The sketchbook, filled exclusively with pencil drawings (with many blank pages in the second half), was brought along by the 33-year-old Friedrich Metz, who was living in Rome at the time, on a trip to Italy in August and September 1853. According to the sporadic notes on places – Metz drew at Nettuno at the beginning of August and at Ariccia at the end of September –, he wandered through Lazio on this trip. There he mainly studied trees, following in Jakob Philipp Hackert’s footsteps.
The dates that Metz placed under almost half of his drawings document that he sometimes took out his book several times a day during his wanderings to record what he saw. As a rule, he chose the landscape format for his drawings, most of which are on the recto, giving each drawing its own page. His main interest, as noted above, was with trees: studies of branches lying on the ground and leafy crowns alternate with drawings of individual trees or dense groups of trees. Metz recorded them partly detached from their surroundings, partly growing between low vegetation on a slope or on rocks and cliffs, partly integrated into often only roughly sketched landscapes in his sketchbook. Metz rarely integrated architectural elements, which he usually showed half hidden by the surrounding trees and plants. Occasionally, he drew coastal landscapes in varying degrees of detail, which extend far beyond the fold or extend over an entire double page. Towards the end of the book, some of them stand out from the rest of the illustrations due to wiped pencil sections.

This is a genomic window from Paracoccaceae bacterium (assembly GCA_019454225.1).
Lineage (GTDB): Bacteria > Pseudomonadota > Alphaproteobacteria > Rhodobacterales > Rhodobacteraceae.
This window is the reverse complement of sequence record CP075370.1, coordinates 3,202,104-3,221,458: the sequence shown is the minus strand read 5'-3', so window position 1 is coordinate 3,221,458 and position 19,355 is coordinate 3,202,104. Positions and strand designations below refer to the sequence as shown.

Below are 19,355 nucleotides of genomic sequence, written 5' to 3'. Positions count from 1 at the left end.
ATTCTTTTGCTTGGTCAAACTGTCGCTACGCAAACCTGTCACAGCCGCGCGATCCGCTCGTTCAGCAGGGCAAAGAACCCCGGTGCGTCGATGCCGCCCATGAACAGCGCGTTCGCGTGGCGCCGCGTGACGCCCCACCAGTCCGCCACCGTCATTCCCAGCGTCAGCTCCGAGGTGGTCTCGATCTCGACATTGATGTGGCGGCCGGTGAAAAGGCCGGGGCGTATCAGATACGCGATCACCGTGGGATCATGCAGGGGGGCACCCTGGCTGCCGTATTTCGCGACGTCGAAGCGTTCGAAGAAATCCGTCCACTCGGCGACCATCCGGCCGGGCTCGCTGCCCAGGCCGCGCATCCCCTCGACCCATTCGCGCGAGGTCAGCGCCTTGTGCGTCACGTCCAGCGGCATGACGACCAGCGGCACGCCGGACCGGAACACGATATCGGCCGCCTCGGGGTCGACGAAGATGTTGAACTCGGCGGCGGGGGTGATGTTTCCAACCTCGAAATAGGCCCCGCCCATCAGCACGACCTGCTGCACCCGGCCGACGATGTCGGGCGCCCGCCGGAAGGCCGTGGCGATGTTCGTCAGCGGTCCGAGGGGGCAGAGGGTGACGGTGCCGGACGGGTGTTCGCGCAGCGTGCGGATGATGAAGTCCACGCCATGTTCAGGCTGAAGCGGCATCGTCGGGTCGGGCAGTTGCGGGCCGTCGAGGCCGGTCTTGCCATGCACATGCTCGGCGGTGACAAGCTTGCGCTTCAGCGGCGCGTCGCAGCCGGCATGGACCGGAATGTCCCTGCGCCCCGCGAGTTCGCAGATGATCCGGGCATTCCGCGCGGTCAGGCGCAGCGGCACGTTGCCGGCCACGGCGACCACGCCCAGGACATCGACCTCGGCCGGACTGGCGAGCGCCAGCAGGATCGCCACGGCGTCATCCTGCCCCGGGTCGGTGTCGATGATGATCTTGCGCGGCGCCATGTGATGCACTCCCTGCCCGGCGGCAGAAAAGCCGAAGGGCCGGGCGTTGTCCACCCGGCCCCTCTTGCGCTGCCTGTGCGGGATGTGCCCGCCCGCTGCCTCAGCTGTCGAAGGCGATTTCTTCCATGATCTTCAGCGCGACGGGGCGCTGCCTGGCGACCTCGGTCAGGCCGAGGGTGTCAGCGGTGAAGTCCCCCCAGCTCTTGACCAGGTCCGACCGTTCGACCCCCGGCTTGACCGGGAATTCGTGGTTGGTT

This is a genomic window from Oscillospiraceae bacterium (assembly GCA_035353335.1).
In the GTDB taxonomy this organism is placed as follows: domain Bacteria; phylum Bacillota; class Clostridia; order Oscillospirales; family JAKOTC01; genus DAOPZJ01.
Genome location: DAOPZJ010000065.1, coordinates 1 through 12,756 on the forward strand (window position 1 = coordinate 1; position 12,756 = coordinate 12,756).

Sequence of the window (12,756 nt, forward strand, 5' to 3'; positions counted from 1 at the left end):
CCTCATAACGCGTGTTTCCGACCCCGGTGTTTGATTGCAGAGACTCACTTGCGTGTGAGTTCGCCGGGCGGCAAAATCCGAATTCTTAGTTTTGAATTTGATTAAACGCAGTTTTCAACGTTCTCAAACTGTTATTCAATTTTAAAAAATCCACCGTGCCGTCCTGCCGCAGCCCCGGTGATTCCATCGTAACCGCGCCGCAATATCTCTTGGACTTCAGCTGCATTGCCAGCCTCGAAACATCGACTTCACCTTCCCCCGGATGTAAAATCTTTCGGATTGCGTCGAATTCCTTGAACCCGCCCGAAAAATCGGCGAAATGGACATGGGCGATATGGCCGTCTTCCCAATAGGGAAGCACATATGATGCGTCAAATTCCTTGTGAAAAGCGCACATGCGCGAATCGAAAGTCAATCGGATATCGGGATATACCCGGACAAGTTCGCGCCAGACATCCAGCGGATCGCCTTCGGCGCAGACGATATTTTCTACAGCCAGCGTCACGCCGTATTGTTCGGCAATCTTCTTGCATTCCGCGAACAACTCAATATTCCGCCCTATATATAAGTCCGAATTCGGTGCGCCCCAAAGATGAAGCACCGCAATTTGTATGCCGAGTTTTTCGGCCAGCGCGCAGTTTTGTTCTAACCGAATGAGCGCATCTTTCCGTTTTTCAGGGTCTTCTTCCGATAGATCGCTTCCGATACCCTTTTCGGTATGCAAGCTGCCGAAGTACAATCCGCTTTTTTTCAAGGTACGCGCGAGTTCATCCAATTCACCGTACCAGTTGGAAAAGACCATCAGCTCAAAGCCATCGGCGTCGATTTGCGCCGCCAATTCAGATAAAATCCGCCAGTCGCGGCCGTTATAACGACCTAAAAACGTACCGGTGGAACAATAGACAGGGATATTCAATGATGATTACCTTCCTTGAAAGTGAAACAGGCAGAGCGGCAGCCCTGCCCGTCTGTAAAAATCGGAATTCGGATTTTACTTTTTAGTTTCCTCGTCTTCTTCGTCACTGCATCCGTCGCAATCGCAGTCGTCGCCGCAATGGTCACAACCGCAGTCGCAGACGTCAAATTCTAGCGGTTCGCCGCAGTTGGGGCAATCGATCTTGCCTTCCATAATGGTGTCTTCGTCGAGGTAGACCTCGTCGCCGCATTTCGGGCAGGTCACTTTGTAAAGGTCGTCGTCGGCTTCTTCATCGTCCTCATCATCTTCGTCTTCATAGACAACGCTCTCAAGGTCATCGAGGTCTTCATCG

See also the other sketchbooks in the Städel Museum, which Metz used in part or in full on his travels through Italy between 1848 and 1876 (Inv. SG 2821, SG 2770, SG 2758, SG 2824 as well as probably SG 2823 and SG 2825).
For a full sketchbook description, please see “Research”.
Art-technology findings and/or documentation regarding conservation and restoration are available for this work. If interested, please contact .